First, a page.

But there was great pain and anguish for all the other agents, and the broker. The broker was not in position to handle these rapidly mounting bad debts (there were more that rolled in). The broker tried to work things out… but the hole they were in got deeper and deeper too fast.

The broker quit paying the carriers.

The carriers sued all of the customers (and I mean EVERY single customer).

The customers had to pay all the freight bills again. (after already paying the broker months ago).

The customers were very angry.

The customers no longer trusted the agents they had worked with for years.

Good agents and several other good people lost their customer base – and their jobs. They could no longer provide for their families.

Agents now had to start over – their previous customer relationships were ruined because their broker ended up going belly up and not paying the carriers.

The criminal thing behind it all was this: There was a rotten apple agent who PURPOSELY did business with companies he knew were at risk of not paying their freight bills for one reason or another. Because he was paid his commission each week – he knew he would be paid before the bad debts hit the broker.  One bad apple spoiled the bunch… Actually, he put them out of business.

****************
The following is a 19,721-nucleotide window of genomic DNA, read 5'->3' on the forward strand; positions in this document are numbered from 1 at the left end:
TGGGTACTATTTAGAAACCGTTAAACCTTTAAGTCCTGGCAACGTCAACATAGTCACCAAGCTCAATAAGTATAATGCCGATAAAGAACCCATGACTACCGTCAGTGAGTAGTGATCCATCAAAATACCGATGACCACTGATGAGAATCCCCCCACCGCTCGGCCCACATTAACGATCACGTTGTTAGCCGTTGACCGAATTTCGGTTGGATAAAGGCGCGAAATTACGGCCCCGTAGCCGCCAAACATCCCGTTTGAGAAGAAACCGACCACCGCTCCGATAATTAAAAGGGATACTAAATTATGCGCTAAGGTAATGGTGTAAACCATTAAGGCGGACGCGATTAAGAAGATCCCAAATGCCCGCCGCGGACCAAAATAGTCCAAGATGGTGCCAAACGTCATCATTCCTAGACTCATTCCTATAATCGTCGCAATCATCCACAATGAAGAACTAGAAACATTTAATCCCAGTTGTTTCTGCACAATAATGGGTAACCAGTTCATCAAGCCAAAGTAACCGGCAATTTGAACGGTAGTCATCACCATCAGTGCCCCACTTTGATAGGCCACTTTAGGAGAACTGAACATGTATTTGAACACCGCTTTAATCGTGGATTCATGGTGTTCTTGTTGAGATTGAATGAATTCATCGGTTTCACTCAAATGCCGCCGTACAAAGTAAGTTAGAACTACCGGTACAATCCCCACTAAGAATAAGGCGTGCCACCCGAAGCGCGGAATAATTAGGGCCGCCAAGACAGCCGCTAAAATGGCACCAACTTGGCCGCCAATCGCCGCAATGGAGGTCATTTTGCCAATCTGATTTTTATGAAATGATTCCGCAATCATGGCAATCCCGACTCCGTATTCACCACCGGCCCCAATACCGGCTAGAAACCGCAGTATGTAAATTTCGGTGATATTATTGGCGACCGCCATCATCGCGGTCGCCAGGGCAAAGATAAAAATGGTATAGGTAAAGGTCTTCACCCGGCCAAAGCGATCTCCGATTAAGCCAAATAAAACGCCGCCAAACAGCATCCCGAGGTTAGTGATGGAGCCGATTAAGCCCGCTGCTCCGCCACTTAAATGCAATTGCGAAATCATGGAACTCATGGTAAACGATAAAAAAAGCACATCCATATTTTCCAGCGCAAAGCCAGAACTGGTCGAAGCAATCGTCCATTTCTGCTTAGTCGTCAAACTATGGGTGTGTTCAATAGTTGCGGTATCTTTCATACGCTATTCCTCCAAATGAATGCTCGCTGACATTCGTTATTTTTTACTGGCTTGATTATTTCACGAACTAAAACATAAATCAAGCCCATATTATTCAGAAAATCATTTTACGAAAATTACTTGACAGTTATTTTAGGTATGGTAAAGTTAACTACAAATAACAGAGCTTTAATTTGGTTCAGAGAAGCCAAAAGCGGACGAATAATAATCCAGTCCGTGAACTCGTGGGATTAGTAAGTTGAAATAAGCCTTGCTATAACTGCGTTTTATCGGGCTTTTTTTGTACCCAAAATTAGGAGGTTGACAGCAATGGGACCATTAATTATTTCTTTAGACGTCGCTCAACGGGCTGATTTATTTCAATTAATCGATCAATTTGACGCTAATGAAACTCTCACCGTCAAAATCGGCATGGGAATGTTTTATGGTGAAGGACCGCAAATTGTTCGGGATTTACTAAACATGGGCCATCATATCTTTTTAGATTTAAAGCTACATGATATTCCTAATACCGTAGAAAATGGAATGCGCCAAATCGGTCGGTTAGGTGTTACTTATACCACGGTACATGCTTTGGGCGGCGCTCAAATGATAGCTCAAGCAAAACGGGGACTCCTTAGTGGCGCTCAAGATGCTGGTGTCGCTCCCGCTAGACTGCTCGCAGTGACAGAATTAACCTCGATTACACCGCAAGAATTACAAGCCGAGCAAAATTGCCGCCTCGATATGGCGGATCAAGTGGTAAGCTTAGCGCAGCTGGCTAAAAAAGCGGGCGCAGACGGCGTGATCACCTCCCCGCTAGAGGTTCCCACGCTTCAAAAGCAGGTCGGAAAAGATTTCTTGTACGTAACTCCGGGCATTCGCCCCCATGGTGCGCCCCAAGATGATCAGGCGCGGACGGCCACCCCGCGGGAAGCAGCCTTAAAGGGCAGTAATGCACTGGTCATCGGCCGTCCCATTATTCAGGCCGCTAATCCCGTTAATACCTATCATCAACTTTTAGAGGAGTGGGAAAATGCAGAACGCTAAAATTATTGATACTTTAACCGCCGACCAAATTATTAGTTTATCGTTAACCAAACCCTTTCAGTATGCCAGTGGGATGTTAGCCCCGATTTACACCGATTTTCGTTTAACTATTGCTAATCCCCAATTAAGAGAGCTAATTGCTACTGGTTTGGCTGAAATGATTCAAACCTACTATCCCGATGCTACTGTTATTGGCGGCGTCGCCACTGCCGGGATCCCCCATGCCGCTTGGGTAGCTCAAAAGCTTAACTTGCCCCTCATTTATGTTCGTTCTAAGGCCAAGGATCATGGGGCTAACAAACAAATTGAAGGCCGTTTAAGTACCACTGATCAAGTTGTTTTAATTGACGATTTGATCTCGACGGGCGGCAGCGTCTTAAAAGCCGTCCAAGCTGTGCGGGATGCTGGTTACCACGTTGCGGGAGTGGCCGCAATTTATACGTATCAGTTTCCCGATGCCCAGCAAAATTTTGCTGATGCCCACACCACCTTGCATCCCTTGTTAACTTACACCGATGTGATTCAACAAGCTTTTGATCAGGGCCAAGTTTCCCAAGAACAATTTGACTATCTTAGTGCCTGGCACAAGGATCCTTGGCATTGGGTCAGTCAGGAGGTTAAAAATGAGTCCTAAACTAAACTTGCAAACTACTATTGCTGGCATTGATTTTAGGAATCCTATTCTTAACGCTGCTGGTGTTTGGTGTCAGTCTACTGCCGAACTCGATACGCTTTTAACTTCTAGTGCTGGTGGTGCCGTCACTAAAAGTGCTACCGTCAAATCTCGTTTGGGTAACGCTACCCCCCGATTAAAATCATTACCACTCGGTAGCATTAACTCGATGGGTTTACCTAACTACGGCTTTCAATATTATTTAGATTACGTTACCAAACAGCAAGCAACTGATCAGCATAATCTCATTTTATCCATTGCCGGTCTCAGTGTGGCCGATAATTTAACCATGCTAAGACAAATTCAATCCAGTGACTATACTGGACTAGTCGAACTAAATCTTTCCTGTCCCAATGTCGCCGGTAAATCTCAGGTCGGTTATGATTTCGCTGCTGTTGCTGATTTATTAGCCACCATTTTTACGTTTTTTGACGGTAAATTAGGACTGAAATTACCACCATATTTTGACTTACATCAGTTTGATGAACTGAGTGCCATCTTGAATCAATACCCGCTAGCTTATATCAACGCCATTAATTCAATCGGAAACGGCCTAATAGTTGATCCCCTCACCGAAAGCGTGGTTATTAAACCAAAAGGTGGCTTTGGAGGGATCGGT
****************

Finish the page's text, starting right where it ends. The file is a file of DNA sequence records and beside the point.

The Pros and Cons of Starting a Freight Brokerage Company

Before entering any industry, gathering as much information as possible is vital. Of course, fact-finding alone isn’t enough. In a highly competitive industry such as freight transportation, stacking up the potential benefits against the likely drawbacks is a key way to determine whether the rewards are worth the risk.

When it comes to opening up a freight brokerage, there are some really powerful pros and cons to consider.

Does Your Freight Brokerage Do These Three Things?

 

Whether you work for a freight brokerage or operate your own, it’s important to now and again take stock of what’s working and what’s not. There are some key questions to ask yourself about the industry and your brokerage.

Most of these questions are about common freight broker frustrations such as tedious, tiresome administrative tasks that take time away from actual sales activities. For brokerage owners, it’s important to think about the status of ongoing operating costs and risks. For agents, it’s worth asking, “Am I being supported by my company? Am I being enabled to thrive?”

If you’re being honest about your future in the shipping industry, think about whether your freight brokerage does these three things:

How to Expand Your Customer Relationships as a Freight Agent

For a freight agent, having loyal, high-volume shipping customers is a must. But securing MANY of these reliable customers really is a key indicator of long-term success and low stress.